Reading the comments in the Facebook group is pretty darn cool and makes me proud of my HQX peeps.
And finally, something to ponder:
One of my favorite things about my life these days is time with my kids as well as other children. Recently when I had a few extra in tow a friend I ran into in town said I must have a lot of patience. I thought about it and it is true, I’ve learned to relate well with children, not just “good kids” or kids from “good families” (wtf people mean by that, it’s a careless thing to say at best), but with the kids that have problems or bully or are deceitful or angry or passive aggressive or plain ol’ aggressive or whatever. I genuinely like kids, probably a teensy bit more than I like grownups, but I’m learning to like adults a lot too. I only wish I had a bigger car and more money and I’d have a lot of them, the kids, around as much as possible.
When I contemplate this it’s actually kind of incredible. I still believe children are kinda routinely squashed in home and schools and institutions, squashed in just about every way you can squash someone, and they usually have to move out from authoritarian paradigms when they come to our place. And it works out really really well actually because I can just address stuff head-on and kids are fucking smart. So even “bad kids” (whatever, I could write more on this but won’t for now), I haven’t so far often been at a loss.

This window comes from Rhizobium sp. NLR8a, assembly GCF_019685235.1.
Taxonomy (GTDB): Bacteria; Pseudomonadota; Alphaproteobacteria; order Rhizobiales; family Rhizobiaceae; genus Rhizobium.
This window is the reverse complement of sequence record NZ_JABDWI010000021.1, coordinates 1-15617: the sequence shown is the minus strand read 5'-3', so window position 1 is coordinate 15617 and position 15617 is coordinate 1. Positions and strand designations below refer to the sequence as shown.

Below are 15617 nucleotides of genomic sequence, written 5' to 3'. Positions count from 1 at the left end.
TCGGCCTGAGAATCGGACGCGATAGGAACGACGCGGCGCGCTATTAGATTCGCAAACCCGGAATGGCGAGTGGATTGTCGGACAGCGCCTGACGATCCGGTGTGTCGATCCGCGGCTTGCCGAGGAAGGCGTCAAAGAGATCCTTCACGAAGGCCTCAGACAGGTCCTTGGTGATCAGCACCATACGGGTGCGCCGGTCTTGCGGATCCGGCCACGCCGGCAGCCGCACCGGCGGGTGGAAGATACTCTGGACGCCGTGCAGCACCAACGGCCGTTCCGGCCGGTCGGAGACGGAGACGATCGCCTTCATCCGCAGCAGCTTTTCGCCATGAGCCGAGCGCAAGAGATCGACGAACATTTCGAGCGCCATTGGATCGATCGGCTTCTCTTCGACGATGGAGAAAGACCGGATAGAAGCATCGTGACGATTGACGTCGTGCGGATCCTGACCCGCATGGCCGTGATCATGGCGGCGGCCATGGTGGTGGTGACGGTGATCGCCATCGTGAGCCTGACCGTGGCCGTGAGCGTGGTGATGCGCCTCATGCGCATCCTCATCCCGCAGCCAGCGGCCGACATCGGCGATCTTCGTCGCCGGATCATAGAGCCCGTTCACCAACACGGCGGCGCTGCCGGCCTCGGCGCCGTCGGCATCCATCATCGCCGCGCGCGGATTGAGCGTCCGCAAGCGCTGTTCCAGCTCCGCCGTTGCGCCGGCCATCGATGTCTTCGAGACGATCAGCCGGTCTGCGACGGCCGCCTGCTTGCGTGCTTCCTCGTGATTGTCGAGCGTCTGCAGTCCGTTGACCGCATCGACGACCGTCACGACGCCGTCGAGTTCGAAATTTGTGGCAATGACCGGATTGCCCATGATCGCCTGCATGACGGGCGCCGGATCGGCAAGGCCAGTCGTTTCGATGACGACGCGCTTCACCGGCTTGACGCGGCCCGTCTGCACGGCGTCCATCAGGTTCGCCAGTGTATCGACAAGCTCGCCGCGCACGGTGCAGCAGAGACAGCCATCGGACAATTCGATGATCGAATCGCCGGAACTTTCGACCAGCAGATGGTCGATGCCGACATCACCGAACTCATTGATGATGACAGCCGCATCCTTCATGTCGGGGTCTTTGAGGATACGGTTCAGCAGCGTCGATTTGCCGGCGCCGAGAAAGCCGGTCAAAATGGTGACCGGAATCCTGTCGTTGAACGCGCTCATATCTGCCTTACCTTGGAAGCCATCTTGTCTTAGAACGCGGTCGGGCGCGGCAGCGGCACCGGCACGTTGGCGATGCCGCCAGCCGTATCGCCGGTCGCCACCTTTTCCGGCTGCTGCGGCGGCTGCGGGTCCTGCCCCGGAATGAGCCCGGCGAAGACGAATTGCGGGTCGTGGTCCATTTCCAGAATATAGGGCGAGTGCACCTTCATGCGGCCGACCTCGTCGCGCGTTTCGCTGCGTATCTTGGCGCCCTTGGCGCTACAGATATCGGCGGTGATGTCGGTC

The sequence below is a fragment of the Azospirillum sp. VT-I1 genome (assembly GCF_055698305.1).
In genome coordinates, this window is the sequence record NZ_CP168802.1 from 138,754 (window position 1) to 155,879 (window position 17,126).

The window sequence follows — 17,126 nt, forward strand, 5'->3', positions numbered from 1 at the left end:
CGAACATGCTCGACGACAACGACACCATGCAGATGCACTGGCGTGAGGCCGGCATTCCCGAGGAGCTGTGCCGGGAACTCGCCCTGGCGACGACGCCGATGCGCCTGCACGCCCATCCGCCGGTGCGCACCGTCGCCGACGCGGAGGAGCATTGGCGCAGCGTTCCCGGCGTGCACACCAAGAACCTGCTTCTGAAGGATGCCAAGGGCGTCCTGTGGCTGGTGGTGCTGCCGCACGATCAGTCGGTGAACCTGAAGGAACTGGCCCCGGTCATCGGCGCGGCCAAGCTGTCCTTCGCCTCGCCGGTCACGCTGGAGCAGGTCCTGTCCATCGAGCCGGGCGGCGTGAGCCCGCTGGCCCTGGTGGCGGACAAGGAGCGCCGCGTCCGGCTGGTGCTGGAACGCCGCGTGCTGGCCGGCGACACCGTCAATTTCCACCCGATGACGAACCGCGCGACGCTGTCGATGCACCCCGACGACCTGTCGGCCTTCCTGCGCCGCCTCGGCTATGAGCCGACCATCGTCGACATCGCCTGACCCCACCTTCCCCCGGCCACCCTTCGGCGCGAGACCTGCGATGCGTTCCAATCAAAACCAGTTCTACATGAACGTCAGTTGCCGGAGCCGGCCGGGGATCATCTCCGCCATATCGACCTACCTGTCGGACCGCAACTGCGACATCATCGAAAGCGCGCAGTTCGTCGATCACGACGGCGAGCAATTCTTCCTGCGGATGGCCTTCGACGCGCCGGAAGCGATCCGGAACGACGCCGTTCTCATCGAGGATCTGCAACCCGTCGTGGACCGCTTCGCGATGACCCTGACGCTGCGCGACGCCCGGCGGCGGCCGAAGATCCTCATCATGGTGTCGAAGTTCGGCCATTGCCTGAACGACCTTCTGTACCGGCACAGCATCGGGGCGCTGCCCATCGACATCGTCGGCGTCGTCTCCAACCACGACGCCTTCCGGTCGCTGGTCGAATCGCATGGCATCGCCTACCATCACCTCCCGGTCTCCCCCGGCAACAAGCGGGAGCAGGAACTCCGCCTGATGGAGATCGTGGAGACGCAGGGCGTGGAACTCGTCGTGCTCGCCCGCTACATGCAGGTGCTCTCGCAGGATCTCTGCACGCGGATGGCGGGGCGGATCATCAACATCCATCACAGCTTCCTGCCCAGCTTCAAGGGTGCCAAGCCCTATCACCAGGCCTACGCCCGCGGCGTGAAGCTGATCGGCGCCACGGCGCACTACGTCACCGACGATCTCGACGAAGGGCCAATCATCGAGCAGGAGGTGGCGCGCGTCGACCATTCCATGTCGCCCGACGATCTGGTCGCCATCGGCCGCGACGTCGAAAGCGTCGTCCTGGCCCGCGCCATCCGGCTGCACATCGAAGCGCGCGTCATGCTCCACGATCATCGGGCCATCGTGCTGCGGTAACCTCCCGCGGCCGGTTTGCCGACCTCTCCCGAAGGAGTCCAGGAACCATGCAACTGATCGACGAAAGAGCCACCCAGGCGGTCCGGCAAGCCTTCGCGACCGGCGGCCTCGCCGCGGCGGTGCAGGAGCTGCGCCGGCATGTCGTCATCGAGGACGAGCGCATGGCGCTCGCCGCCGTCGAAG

But what’s more incredible still is to contemplate my own nature. I grew up first of all, not being classified as a Patient person. At all. I would never call myself Patient even today. I also grew up believing/being told that kids were kind of a drag, they were messy and annoying and uncouth and unsophisticated and stressful to be around and not perceptive nor moral et cetera (so of course, my job growing up was to shed these traits or at least hide them). Today I realize I believe none of these things about children at all, and I like nothing more than having kids and young people around.